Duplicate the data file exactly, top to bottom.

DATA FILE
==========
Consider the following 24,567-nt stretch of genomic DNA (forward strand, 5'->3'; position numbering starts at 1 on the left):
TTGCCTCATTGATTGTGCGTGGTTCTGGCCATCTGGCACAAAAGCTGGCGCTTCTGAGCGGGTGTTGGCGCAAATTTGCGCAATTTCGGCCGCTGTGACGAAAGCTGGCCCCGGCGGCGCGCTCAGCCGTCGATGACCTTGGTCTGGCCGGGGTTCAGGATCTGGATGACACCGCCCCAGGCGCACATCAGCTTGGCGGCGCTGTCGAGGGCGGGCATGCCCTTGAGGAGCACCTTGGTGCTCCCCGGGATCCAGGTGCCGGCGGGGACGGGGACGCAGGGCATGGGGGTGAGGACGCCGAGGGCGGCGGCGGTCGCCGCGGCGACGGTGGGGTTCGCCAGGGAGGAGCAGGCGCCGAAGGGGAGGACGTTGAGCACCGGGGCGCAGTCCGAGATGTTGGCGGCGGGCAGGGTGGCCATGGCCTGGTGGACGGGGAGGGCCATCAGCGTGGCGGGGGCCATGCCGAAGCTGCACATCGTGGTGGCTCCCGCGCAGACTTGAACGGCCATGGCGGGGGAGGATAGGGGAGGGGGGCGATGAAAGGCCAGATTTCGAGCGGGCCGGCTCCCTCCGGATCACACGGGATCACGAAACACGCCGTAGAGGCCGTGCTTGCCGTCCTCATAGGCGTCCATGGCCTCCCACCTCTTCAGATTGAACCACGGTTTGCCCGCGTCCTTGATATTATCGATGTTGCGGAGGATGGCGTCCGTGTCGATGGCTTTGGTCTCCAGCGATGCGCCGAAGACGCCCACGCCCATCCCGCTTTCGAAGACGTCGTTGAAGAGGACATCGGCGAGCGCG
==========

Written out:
Consider the following 24,567-nt stretch of genomic DNA (forward strand, 5'->3'; position numbering starts at 1 on the left):
TTGCCTCATTGATTGTGCGTGGTTCTGGCCATCTGGCACAAAAGCTGGCGCTTCTGAGCGGGTGTTGGCGCAAATTTGCGCAATTTCGGCCGCTGTGACGAAAGCTGGCCCCGGCGGCGCGCTCAGCCGTCGATGACCTTGGTCTGGCCGGGGTTCAGGATCTGGATGACACCGCCCCAGGCGCACATCAGCTTGGCGGCGCTGTCGAGGGCGGGCATGCCCTTGAGGAGCACCTTGGTGCTCCCCGGGATCCAGGTGCCGGCGGGGACGGGGACGCAGGGCATGGGGGTGAGGACGCCGAGGGCGGCGGCGGTCGCCGCGGCGACGGTGGGGTTCGCCAGGGAGGAGCAGGCGCCGAAGGGGAGGACGTTGAGCACCGGGGCGCAGTCCGAGATGTTGGCGGCGGGCAGGGTGGCCATGGCCTGGTGGACGGGGAGGGCCATCAGCGTGGCGGGGGCCATGCCGAAGCTGCACATCGTGGTGGCTCCCGCGCAGACTTGAACGGCCATGGCGGGGGAGGATAGGGGAGGGGGGCGATGAAAGGCCAGATTTCGAGCGGGCCGGCTCCCTCCGGATCACACGGGATCACGAAACACGCCGTAGAGGCCGTGCTTGCCGTCCTCATAGGCGTCCATGGCCTCCCACCTCTTCAGATTGAACCACGGTTTGCCCGCGTCCTTGATATTATCGATGTTGCGGAGGATGGCGTCCGTGTCGATGGCTTTGGTCTCCAGCGATGCGCCGAAGACGCCCACGCCCATCCCGCTTTCGAAGACGTCGTTGAAGAGGACATCGGCGAGCGCG